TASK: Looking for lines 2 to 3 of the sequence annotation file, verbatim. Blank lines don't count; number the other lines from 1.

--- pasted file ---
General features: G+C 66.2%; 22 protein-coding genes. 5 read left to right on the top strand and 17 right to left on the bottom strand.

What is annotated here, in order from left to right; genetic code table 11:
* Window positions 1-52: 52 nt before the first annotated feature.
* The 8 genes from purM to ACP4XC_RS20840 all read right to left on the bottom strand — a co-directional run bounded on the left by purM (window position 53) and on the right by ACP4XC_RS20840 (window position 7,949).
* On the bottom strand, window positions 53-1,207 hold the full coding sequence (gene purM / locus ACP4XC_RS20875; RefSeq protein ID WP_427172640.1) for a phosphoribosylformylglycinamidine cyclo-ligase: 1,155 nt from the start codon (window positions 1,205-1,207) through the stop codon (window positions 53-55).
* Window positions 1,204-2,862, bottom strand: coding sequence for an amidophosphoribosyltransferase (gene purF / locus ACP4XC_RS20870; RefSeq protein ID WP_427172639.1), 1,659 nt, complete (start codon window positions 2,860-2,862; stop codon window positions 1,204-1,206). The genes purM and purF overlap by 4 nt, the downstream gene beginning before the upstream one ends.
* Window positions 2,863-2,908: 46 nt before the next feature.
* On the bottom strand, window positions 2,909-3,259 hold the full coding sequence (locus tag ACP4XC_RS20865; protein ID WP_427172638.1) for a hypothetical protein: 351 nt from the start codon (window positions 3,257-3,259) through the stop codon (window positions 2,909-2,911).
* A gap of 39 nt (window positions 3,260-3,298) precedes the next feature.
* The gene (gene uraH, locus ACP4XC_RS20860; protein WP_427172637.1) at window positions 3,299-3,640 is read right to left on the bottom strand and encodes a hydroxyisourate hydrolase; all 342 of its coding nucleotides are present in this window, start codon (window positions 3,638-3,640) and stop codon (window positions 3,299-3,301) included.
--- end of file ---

What is annotated here, in order from left to right; genetic code table 11:
* Window positions 1-52: 52 nt before the first annotated feature.